New crash-test video dramatically illustrates what can happen when a cheap aftermarket part suffers even a low-speed impact: It explodes into a shower of pieces.
The video, right, first shows a Ford front bumper reinforcement for a 2006-2009 Fusion in a 6.1-mph collision with a fixed barrier. The part, made of relatively pliable polycarbonate polybutylene terephthalate (PC/PBT) plastic performs as designed. It deforms as it absorbs the impact energy, then springs back into shape in the test, conducted by MGA Research, a Wisconsin-based testing firm.
Then the test is repeated with a cheaper replacement part, reverse-engineered for use on the same model, but not manufactured by Ford and bearing no brand name at all. Although the knock-off looked just like the original and had PC/PBT markings imprinted on it, materials testing revealed that it was actually made of acrylonitrile butadiene styrene (ABS) plastic, which is more brittle and not up to the job. As you can see in the video, the knock-off part failed completely on impact, breaking up into hundreds of pieces.
The difference in performance would have two consequences. “You would definitely have to replace the non-car-company part, and there’s a chance that, because it exploded, the force of the crash would have a more significant impact on the rest of vehicle, and the vehicle would experience more damage that would be more expensive to repair,” says Jack Gillis, executive director of the Certified Automotive Parts Association (CAPA), the non-profit standard-setting organization that organized the crash test.
“With the Ford part, there’s a reasonable chance that there would be relatively little damage to the vehicle,” says Gillis.
Reinforcements are only one component in modern automobile bumper systems, and their function is two-fold. In ordinary use, the bumper reinforcement gives shape and support to the attractive flexible bumper cover, which is all most people ever see of today’s bumpers. In a crash, however, the bumper reinforcement cushions the impact. Its primary purpose is to protect the vehicle, not passengers, from damage in a low-speed crash.
In higher-speed crashes, other structural parts of the bumper system do play a critical role in protecting passengers from serious injury and worse. Concerns about the safety performance of non-automaker replacement bumper parts were raised last year following a collision industry demonstration by Toby Chess, a master collision-repair instructor, who used a reciprocating saw to easily slice through a metal aftermarket bumper bar. The saw couldn’t cut the original automaker bumper bar.
Since then, some insurers have suspended use of so-called non-original equipment manufacturer (OEM) “aftermarket” bumpers in repairs. In February, CAPA, which does not yet certify the quality of bumpers, tested a sample of aftermarket bumpers and reported “serious deficiencies” in strength and metal hardness, material thickness, and fit. (See pdf.) “These deficiencies potentially place the driving public… at serious risk,” CAPA’s report said.
CAPA has taken the lead in drafting non-OEM aftermarket bumper standards, which are still in the works and are being evaluated in conjunction with the Insurance Institute for Highway Safety, an auto safety research organization that crash tests new vehicles.
Meanwhile, as we blogged last month, Ford reported that its engineers found “alarming differences” in two non-OEM aftermarket parts tested. One bumper bar was made of mild steel, instead of the ultra high-strength steel that the original Ford part uses. A radiator support was made of plastic instead of the magnesium used in the Ford part.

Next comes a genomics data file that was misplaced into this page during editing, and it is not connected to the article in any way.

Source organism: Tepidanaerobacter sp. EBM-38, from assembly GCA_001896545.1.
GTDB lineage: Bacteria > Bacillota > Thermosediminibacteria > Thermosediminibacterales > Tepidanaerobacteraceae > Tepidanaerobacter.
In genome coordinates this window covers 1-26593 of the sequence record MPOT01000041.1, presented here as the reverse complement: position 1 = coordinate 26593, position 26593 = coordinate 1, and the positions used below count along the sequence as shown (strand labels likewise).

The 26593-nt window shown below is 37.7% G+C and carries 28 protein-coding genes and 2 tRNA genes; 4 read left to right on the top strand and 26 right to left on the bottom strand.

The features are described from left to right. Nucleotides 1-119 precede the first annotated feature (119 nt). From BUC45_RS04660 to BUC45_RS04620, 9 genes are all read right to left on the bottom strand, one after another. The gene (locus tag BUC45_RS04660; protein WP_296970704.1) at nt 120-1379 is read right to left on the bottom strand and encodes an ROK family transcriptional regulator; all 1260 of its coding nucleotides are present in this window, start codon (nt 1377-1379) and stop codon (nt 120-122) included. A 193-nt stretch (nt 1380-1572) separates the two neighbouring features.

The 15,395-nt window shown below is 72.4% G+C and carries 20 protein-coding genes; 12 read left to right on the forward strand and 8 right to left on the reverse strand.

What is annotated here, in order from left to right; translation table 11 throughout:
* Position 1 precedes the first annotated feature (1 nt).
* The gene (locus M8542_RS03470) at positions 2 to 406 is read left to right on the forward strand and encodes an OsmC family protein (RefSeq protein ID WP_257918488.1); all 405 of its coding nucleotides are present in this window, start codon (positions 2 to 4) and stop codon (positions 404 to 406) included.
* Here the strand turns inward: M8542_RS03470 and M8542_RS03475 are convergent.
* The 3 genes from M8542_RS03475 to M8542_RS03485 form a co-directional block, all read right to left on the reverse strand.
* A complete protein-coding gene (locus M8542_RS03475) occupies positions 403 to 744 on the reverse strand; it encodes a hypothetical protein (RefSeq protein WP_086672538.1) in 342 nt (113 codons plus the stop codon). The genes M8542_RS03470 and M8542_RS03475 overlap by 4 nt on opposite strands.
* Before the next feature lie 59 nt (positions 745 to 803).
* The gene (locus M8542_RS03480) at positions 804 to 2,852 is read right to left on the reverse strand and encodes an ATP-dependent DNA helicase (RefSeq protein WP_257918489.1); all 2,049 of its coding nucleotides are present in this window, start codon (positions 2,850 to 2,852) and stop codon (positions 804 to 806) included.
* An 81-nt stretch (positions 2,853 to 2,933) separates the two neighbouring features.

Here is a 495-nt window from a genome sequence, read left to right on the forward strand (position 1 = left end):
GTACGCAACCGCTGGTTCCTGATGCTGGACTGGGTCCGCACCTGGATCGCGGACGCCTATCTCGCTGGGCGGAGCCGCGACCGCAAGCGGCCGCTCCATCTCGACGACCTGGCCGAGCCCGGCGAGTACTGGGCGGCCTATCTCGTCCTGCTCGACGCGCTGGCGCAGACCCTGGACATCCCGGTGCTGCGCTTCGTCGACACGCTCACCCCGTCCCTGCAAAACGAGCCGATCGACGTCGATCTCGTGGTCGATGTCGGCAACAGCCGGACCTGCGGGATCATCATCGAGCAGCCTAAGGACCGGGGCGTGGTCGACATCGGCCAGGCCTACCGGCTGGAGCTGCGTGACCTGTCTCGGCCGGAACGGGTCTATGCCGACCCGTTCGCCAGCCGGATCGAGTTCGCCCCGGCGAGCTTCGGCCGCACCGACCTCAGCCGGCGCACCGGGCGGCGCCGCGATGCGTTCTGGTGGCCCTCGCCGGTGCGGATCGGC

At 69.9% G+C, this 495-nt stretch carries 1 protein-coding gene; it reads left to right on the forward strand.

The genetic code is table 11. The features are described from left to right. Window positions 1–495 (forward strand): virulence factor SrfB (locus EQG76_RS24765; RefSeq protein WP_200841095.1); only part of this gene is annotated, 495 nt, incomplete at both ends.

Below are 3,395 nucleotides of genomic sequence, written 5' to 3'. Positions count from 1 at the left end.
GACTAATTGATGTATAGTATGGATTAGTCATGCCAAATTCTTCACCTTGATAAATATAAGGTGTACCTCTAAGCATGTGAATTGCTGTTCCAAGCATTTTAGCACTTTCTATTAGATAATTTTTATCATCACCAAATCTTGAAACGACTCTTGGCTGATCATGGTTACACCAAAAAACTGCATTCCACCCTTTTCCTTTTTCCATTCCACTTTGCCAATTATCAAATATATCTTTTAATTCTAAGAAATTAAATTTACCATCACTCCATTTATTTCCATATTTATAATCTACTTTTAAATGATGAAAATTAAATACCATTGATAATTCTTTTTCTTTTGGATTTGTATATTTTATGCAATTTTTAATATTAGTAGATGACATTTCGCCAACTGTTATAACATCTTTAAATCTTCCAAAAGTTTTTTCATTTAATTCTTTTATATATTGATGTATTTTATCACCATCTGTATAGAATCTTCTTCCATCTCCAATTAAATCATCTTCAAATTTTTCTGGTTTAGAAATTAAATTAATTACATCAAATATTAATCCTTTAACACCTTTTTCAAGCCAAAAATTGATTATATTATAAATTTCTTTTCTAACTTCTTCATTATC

In computer-simulated crash tests, the imitation pieces changed the timing of the crash pulse, which might effect air-bag deployment.
“Differences in material will result in a difference in the timing of the air-bag deployment,” says Mike Warwood, Ford’s parts marketing and remanufacturing manager. “The air bag might deploy earlier than it should or later than it should. Or it might deploy when it shouldn’t or not deploy at all when it should.”
CAPA is a non-profit organization that develops standards for non-car company replacement vehicle crash parts; tests parts voluntarily submitted by aftermarket part makers; and certifies them if they pass a rigorous series of tests for materials composition, design, construction, strength, fit, finish, and compliance with any applicable federal standards. It also regularly samples production lots at the typically overseas factories to ensure continued compliance with CAPA standards.
Although factory original vehicles are carefully engineered and crash-tested to meet a complex array of federal safety standards, there are no standards for replacement crash parts—except for headlights, and CAPA tests in 2003 and 2004 found that 82 percent of 40 non-OEM lamps tested, failed to meet Federal Motor Vehicle Safety Standard 108.
The lack of standards gave rise to a thriving market for cheap copies of OEM crash parts, dating at least back to the 1980s, when collision repair shops were caught using the less-expensive knock-offs but charging auto insurers the much higher OEM price. By the mid 1980s, auto insurers realized they could benefit from this scheme and began recommending or requiring that repair shops use generic copy parts in their repairs without fully informing policy holders.
Because of complaints about the poor fit, finish, workmanship, and quality of non-automaker parts, CAPA was established in 1987 to set standards for cosmetic crash parts—hoods, fenders, trim, and other body parts, but not bumpers. Only a small percentage of non-car company crash parts are certified by CAPA. Other kinds of non-OEM replacement parts—batteries, filters, spark plugs, and shock absorbers—provide sufficient quality for their manufacturers to put their brand name on them; not so for many cheap crash parts.–Jeff Blyskal